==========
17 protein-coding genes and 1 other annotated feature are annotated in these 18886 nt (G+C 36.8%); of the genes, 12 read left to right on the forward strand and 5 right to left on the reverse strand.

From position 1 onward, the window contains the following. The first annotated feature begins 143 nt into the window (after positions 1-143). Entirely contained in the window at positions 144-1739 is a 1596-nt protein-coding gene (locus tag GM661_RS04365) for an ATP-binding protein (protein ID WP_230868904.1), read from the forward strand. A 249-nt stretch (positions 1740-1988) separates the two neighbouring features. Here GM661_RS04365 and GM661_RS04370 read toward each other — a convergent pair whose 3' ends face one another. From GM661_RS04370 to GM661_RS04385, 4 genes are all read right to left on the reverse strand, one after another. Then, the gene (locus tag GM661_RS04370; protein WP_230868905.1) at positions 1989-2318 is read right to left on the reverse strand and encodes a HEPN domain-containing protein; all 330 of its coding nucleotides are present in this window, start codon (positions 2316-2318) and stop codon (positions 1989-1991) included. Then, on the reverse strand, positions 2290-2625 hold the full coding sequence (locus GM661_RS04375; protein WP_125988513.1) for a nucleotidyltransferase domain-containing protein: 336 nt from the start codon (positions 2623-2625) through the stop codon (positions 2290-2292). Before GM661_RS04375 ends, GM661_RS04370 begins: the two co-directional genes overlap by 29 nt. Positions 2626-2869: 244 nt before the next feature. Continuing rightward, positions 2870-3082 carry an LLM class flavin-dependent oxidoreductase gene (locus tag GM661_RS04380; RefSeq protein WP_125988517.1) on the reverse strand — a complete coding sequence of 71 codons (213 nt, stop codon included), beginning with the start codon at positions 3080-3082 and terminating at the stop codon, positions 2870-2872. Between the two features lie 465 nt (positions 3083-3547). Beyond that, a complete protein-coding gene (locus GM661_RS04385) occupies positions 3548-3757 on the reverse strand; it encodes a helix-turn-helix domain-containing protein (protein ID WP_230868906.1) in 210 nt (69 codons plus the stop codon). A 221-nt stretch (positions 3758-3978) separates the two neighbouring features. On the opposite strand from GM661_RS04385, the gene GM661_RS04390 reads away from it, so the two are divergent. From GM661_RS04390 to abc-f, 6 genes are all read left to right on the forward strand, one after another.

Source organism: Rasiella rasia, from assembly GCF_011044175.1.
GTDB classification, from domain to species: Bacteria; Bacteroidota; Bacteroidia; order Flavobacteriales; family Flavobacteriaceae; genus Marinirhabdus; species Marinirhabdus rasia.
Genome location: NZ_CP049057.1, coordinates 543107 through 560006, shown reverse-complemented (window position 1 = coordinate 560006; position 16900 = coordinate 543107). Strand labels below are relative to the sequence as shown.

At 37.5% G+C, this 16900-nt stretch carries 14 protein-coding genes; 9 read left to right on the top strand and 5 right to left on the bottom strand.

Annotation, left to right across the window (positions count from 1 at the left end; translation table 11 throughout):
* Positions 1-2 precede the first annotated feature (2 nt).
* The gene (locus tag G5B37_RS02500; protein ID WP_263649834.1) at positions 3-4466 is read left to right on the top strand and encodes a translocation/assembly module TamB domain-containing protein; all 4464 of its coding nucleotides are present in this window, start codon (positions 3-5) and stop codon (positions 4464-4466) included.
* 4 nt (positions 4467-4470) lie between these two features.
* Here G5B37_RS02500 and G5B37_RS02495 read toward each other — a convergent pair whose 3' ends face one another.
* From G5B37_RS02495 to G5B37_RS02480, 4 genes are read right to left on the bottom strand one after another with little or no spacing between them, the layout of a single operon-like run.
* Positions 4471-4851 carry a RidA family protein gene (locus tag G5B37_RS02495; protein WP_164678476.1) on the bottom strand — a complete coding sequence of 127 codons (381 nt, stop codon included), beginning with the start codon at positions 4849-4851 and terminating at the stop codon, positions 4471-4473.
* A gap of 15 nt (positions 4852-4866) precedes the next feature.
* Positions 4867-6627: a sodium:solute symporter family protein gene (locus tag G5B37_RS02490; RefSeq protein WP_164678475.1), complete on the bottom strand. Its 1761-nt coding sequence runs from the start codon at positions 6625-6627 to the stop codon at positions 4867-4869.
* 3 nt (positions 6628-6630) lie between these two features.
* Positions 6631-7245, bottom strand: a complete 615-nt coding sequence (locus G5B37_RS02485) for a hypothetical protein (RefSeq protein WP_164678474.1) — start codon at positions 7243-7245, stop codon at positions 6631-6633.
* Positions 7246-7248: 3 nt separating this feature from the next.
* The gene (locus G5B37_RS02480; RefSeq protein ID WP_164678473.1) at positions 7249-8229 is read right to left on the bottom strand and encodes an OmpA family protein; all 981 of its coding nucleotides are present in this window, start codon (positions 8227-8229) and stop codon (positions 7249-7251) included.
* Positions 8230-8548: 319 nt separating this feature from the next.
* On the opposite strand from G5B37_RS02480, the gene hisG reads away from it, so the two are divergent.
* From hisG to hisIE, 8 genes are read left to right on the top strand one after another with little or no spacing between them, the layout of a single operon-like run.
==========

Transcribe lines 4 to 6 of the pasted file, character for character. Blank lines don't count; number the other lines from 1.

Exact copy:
GTDB classification, from domain to species: Bacteria; Bacteroidota; Bacteroidia; order Flavobacteriales; family Flavobacteriaceae; genus Marinirhabdus; species Marinirhabdus rasia.
Genome location: NZ_CP049057.1, coordinates 543107 through 560006, shown reverse-complemented (window position 1 = coordinate 560006; position 16900 = coordinate 543107). Strand labels below are relative to the sequence as shown.

At 37.5% G+C, this 16900-nt stretch carries 14 protein-coding genes; 9 read left to right on the top strand and 5 right to left on the bottom strand.